REVIEW: “300: Rise of an Empire”

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I still remember the buzz surrounding Zack Snyder’s “300” when it hit theaters in 2007. The hyper-stylized comic book adaptation gained an enthusiastic following to the tune of almost $500 million at the box office. Seven years later a sequel came along but minus Gerard Butler, Michael Fassbender, and director Zack Snyder. Snyder did stay around to co-write the screenplay, but this time the directing reins were given to Noam Murro.

“300: Rise of an Empire” takes place before, during, and after the events of the first film. This time the main character is a Greek General named Themistocles. He’s played by Sullivan Stapleton, an actor who I really enjoyed in David Michôd’s “Animal Kingdom”. Themistocles kills King Darius of Persia as the king’s son Xerxes looks on. Xerxes (Rodrigo Santoro) follows his father’s dying wish and journeys through the desert to a mystical cave. There he submerges himself in a pool of mysterious waters and eventually emerges as the god-king we see in the first film.

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Xerxes returns and declares war on Greece. He takes his army and faces Leonidas and his 300 Spartans (as seen in the first movie). At the same time Xerxes’ naval commander Artemisia (Eva Green) takes a fleet and goes up against Themistocles in the Battle of Artemisium. From there the paper-thin plot navigates a series of dull fight scenes, a small bit of political wrangling, and plenty of forgettable exposition. It clearly aspires to be as stylistically hypnotic as its predecessor, but it never comes close.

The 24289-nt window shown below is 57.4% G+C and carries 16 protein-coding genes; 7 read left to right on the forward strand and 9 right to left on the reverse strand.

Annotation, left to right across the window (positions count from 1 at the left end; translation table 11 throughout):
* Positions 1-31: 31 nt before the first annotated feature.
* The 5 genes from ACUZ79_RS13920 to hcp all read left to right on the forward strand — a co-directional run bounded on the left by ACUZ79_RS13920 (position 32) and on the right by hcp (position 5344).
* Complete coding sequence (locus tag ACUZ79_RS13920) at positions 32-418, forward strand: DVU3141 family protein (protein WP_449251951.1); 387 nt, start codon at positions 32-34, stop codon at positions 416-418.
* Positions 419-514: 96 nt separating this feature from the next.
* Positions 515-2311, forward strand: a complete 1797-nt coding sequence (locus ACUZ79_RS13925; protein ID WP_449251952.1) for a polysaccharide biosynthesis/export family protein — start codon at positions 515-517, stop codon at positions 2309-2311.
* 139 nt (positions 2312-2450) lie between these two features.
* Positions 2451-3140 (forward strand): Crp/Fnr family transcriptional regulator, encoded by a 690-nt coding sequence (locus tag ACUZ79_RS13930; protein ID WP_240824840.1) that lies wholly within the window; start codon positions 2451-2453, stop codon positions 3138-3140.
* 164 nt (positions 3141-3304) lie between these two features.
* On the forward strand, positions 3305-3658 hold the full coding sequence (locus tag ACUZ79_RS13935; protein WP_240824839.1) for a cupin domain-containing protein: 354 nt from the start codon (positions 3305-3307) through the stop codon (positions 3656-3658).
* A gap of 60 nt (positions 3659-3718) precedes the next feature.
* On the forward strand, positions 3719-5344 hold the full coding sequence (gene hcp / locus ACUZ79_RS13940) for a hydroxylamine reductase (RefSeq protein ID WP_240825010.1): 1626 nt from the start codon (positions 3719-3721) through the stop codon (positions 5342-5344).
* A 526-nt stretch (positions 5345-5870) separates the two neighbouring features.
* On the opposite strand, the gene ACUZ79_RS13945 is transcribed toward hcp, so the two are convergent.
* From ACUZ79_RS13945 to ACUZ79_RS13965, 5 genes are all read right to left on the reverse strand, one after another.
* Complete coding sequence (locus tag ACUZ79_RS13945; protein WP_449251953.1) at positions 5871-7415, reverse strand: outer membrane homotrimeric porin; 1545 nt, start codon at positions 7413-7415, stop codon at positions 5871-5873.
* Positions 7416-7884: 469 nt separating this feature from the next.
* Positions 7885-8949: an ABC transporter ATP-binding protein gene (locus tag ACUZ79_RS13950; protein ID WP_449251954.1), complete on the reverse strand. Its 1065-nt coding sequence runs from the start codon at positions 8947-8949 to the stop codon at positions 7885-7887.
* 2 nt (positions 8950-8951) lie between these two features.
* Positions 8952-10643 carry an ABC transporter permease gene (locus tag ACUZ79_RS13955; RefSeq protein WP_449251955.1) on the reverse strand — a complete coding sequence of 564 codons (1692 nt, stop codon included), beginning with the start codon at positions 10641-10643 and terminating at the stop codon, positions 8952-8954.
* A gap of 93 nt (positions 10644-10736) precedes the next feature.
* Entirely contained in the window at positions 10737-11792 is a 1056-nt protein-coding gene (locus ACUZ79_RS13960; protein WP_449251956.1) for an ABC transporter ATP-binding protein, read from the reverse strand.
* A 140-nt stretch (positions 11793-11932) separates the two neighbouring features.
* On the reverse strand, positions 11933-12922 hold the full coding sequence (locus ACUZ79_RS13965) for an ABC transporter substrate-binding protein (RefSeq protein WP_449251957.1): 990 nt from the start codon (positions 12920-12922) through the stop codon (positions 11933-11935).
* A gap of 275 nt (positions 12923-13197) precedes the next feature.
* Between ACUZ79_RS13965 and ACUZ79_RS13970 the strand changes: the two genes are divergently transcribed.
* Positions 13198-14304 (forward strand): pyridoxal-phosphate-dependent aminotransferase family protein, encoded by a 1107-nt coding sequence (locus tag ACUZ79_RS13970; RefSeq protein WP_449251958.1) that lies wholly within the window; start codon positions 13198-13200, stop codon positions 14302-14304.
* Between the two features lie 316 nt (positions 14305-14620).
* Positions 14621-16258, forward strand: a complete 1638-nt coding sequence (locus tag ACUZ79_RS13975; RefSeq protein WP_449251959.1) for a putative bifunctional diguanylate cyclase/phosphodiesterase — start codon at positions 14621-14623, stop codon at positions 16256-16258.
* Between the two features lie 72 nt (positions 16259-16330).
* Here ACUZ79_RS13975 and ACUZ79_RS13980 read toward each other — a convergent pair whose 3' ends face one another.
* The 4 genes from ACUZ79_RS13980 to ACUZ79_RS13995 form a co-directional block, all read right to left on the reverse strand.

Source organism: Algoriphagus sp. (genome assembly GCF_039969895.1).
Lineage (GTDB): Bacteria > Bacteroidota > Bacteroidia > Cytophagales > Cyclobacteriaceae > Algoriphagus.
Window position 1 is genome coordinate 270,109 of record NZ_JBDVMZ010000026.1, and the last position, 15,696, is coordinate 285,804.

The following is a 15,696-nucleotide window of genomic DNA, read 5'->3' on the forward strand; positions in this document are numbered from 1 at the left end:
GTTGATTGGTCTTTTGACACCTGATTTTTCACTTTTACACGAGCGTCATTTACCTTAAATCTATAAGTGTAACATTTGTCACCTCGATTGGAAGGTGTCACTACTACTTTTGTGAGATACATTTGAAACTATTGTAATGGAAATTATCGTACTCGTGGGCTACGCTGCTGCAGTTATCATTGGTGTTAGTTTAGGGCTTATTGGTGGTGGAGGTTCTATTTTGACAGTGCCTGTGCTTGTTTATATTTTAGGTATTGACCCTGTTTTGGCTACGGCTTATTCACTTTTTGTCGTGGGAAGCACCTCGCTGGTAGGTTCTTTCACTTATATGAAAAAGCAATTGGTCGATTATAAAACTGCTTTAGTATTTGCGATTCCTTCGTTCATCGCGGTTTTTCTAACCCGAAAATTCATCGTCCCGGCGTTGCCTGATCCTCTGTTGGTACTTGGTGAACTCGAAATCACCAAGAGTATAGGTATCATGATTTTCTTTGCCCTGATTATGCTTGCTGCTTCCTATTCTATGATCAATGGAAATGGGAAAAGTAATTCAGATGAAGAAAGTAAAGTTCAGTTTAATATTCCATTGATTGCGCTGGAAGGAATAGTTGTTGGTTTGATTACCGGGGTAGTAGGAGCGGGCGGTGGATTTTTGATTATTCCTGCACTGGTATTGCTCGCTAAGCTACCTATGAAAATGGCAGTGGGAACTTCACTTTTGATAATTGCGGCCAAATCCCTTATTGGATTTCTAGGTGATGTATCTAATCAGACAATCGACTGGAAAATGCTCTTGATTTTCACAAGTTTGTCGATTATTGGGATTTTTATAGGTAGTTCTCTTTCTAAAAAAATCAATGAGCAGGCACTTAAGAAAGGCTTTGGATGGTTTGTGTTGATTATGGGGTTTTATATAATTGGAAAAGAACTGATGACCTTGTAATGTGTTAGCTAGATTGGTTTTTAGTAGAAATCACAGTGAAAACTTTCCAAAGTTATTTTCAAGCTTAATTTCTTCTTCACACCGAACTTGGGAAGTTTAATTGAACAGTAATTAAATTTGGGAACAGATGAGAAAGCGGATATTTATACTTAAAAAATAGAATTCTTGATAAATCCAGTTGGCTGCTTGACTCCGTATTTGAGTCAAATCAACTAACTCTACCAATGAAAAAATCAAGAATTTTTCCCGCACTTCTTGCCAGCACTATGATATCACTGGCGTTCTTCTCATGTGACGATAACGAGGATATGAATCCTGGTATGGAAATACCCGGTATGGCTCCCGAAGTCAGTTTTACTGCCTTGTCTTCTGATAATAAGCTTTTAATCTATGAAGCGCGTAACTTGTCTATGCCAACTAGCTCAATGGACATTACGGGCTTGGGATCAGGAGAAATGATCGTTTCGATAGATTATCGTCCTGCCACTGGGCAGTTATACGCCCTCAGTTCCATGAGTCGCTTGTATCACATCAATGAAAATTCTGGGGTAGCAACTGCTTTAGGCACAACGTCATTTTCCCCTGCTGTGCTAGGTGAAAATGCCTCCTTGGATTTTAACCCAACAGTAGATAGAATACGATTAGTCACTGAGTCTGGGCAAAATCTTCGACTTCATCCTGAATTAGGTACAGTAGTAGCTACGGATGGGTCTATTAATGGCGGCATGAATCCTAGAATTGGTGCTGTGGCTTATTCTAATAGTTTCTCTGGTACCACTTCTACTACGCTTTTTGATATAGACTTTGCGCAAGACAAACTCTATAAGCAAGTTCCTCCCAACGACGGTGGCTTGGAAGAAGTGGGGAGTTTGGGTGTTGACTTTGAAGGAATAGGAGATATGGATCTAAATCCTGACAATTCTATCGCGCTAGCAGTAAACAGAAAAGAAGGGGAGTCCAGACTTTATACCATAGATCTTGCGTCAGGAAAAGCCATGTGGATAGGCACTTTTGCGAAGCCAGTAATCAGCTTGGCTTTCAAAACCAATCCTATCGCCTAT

Under Zack Snyder’s direction “300” had a captivating look. There was something harmonious and almost poetic about his bladed, blood-soaked ballet. Snyder’s camera placements, his use of slow motion, his fight scene choreography – all of it looked amazing despite their being little plot behind it. In “Rise of an Empire” the camera isn’t nearly as inventive. The slow motion is there but sometimes it is used in bewildering ways. The choreography occasionally shines, but it is just as often flat and unimaginative. All of this equals trouble for a movie whose bread and butter is the action.

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As you can expect from a “300” movie the plot is fairly plain although I was impressed with how they set up the sequel. There just isn’t much there after the table is set. Also most of the characters lack any charisma. The film really misses Butler, Fassbender, and company. But there is one cast member who actually saves this movie from completely sinking. Eva Green brings such voracity and spectacle to her character and she has a blast doing it. While Stapleton is quite dull as Themistocles, Green steals every scene with her mad, over-the-top performance. She single-handedly keeps this film above water.

Aside from Green “300: Rise of an Empire” doesn’t have a lot to offer. For those looking for blood and brawn, you’ll get it here at least in some degree. The first film wasn’t great but it handled its simple story well, its brutal visual style was impressive, and the characters had charisma. This time the story is dull, the action is dull, and the characters are dull with the one lone exception. In the end, Green can’t make this a good film, but she does make it watchable.

VERDICT – 2 STARS